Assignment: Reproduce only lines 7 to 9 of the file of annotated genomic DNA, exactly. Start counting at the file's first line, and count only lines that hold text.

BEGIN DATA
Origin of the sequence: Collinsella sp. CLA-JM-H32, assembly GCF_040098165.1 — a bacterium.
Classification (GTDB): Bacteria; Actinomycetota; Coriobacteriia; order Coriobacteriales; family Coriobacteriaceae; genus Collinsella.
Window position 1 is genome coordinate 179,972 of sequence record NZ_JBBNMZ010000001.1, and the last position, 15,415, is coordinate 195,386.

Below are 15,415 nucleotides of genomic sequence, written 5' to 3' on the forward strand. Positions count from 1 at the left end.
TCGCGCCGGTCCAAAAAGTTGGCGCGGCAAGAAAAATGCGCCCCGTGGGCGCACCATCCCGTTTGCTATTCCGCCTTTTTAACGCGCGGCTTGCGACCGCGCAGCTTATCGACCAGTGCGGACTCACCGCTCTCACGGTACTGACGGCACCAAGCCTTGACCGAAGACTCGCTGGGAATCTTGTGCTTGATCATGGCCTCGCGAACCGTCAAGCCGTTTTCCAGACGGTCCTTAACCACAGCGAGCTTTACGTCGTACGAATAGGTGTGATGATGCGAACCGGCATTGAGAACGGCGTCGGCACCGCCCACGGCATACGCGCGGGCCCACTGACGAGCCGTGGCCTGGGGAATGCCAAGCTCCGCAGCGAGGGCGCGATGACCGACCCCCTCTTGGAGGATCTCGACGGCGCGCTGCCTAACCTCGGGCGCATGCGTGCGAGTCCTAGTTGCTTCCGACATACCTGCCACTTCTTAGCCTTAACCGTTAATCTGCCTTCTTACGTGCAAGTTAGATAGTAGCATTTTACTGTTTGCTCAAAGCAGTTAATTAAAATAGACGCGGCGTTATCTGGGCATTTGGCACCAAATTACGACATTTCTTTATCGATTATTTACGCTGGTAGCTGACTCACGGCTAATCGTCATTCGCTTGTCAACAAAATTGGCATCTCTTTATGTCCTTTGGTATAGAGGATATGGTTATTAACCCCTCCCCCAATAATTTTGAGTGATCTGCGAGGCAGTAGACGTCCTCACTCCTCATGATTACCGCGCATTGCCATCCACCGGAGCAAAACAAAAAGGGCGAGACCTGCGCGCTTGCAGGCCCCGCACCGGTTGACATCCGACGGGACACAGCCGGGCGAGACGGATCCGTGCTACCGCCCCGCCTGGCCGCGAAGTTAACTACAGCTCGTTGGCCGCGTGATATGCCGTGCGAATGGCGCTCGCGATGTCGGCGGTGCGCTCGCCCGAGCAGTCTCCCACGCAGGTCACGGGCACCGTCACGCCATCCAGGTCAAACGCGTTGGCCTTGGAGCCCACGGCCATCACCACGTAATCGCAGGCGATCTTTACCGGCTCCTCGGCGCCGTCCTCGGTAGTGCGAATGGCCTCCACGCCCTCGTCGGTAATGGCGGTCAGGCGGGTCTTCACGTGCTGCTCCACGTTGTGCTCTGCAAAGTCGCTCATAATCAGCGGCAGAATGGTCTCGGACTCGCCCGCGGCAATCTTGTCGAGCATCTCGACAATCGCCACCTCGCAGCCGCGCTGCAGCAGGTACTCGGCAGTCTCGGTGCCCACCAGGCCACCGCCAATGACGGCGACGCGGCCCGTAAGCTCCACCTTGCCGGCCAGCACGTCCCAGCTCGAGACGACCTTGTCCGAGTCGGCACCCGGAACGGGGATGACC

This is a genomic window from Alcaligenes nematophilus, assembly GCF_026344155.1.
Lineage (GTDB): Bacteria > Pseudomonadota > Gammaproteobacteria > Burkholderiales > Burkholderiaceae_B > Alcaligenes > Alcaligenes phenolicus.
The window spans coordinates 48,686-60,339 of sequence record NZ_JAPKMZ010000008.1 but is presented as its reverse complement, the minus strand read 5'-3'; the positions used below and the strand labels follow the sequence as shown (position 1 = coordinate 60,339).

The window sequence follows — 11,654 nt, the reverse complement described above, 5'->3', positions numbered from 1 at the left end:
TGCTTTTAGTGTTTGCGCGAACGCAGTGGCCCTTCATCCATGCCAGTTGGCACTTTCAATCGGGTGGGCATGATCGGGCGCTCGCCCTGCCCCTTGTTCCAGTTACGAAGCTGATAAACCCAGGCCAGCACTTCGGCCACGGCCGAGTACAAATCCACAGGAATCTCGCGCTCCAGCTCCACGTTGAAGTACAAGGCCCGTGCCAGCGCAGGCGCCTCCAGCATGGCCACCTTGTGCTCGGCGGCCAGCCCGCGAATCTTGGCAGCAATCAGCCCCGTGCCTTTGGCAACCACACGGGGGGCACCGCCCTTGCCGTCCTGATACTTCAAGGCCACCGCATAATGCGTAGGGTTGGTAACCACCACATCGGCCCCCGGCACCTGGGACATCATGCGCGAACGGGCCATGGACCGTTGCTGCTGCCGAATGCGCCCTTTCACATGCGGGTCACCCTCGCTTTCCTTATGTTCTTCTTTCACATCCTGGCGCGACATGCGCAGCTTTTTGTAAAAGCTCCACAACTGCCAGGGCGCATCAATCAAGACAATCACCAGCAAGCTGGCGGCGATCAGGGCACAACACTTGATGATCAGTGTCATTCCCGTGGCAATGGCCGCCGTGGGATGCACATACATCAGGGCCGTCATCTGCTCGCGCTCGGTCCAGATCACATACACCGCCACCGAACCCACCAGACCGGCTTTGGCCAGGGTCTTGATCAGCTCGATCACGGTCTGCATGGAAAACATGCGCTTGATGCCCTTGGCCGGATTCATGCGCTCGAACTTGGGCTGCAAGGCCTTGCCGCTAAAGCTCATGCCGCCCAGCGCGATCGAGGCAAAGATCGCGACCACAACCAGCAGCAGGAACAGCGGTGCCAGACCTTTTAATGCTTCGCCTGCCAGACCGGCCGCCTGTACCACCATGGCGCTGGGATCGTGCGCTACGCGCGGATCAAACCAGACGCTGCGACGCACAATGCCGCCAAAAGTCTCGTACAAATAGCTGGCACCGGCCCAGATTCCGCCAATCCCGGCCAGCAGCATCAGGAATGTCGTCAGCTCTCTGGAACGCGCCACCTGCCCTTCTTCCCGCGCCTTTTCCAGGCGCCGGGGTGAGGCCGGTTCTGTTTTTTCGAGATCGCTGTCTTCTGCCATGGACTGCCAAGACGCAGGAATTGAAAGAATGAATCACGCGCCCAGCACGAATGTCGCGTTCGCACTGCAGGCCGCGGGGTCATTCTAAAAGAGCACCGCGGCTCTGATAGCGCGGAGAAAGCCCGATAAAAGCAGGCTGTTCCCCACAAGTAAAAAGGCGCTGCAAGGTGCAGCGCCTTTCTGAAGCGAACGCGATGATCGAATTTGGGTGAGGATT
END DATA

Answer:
Lineage (GTDB): Bacteria > Pseudomonadota > Gammaproteobacteria > Burkholderiales > Burkholderiaceae_B > Alcaligenes > Alcaligenes phenolicus.
The window spans coordinates 48,686-60,339 of sequence record NZ_JAPKMZ010000008.1 but is presented as its reverse complement, the minus strand read 5'-3'; the positions used below and the strand labels follow the sequence as shown (position 1 = coordinate 60,339).

The window sequence follows — 11,654 nt, the reverse complement described above, 5'->3', positions numbered from 1 at the left end: